The Japanese nuclear watchdog's decision Wednesday to allow two reactors run by Tokyo Electric Power Company Holdings Inc. to pass its safety review has drawn fierce criticism from citizens who remain evacuated from their home over six years after the nuclear crisis at the utility's Fukushima complex.
The clearance of government safety standards by the utility's Nos. 6 and 7 reactors at Kashiwazaki-Kariwa power station in Niigata Prefecture on the Sea of Japan coast is a key step toward having them resume operation.
"It appears that things are moving forward as if the (Fukushima nuclear) crisis is over," said Hiroko Matsumoto, 68, who still lives in a temporary shelter house in Iwaki, Fukushima Prefecture, away from her home in Tomioka, also in the northeastern Japan prefecture, due to triple meltdowns at Tepco's Fukushima Daiichi plant in March 2011.
"I want (Tepco) never to forget that a serious nuclear accident can cause enormous damage," she said.
The safety approval given by the Nuclear Regulation Authority shocked people living in Niigata and surrounding areas who are worried about the reactors' reactivation, but others are hoping to see economic benefits from the restart.
"I am surprised that the regulatory authority abruptly softened its stance toward Tepco. I doubt such a hasty decision can guarantee citizens' safety," said Nobuko Baba, 76, who lives about 23 kilometers east of the Kashiwazaki-Kariwa plant.
"Whether to resume operation (of the two reactors) should be the decision of Niigata Prefecture citizens. I am counting on Gov. Ryuichi Yoneyama who has been wary about it," she said.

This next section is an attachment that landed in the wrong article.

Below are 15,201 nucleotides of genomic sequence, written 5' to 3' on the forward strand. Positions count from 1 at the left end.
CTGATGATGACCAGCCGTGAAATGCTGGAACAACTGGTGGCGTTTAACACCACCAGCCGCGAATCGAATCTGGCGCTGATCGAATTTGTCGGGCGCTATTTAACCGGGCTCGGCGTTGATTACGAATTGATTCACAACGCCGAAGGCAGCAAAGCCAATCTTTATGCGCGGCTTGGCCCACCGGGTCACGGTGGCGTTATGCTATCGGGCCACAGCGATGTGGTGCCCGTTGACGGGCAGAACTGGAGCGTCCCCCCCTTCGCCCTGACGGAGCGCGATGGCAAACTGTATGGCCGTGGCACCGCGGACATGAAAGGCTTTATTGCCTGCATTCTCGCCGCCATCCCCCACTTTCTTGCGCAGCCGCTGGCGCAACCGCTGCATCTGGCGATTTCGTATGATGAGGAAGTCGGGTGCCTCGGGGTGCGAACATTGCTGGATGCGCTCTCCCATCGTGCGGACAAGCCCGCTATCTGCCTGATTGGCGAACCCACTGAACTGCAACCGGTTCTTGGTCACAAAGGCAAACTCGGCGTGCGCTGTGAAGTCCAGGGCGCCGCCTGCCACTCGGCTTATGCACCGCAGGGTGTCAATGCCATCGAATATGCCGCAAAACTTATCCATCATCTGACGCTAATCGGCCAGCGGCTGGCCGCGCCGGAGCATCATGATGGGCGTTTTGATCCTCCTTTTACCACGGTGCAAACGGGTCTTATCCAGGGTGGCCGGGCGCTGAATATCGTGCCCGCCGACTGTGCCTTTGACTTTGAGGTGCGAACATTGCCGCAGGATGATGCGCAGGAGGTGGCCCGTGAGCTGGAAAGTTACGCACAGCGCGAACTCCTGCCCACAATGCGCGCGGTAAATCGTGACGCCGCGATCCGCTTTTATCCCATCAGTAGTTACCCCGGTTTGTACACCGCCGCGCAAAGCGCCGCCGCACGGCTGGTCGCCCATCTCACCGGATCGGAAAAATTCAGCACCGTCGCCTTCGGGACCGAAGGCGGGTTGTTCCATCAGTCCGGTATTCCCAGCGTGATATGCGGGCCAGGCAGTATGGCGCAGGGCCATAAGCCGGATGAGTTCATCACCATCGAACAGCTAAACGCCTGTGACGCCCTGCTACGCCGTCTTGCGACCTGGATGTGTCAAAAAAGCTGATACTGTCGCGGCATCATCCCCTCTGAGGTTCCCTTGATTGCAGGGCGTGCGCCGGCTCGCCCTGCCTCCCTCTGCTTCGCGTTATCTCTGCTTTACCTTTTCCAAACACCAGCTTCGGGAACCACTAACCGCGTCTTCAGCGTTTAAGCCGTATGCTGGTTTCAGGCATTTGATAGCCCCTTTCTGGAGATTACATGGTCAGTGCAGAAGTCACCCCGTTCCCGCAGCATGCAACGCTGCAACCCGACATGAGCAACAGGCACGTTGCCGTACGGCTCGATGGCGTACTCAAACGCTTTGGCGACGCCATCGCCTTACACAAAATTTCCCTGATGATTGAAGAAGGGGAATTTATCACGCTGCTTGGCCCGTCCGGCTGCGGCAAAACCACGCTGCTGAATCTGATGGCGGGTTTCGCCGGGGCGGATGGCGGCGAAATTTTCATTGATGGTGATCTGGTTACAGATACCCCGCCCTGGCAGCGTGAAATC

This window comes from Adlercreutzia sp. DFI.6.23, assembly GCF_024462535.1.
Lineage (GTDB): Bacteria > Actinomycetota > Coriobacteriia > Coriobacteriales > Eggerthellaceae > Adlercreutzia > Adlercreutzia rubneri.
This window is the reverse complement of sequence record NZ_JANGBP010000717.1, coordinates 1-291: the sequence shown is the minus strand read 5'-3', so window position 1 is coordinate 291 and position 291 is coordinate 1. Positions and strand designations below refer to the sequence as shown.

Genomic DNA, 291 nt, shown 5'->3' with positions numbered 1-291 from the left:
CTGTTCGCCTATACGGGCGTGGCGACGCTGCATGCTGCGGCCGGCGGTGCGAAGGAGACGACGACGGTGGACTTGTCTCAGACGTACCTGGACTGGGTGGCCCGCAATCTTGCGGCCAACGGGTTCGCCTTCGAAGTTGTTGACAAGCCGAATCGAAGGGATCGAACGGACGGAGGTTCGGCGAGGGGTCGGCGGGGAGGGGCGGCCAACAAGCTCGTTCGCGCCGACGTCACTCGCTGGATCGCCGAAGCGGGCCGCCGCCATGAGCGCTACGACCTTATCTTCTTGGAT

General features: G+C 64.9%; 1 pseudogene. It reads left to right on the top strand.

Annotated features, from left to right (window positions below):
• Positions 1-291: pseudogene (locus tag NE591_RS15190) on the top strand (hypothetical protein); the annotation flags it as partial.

In contrast, Yasuo Ishizaka, 53, an executive of an industrial equipment company in Kashiwazaki, was happy to hear the news, saying "I am glad that the safety screening went smoothly and it is a big step forward for the local economy."
Anti-nuclear activists gathered before a building in Tokyo's Minato Ward where the Nuclear Regulation Authority held a meeting and endorsed a draft document that serves as certification that the two reactors have met the new, stricter safety standards introduced after the Fukushima disaster.
"Tepco should not be qualified" and "No reactor resumption" they chanted, with a representative handing over a protest note to an official of the nuclear watchdog.
With the authority's safety approval, the two reactors at the Kashiwazaki-Kariwa complex became the first of Tepco's idled units to pass the safety screening since the Fukushima nuclear crisis triggered by a massive earthquake and tsunami, the world's worst nuclear disaster since Chernobyl.
Formal approval of the restart by the nuclear watchdog is expected after receiving public opinions and consulting with the economy, trade and industry minister to confirm that Tepco is fit to be an operator.
© Kyodo News International, Inc., source Newswire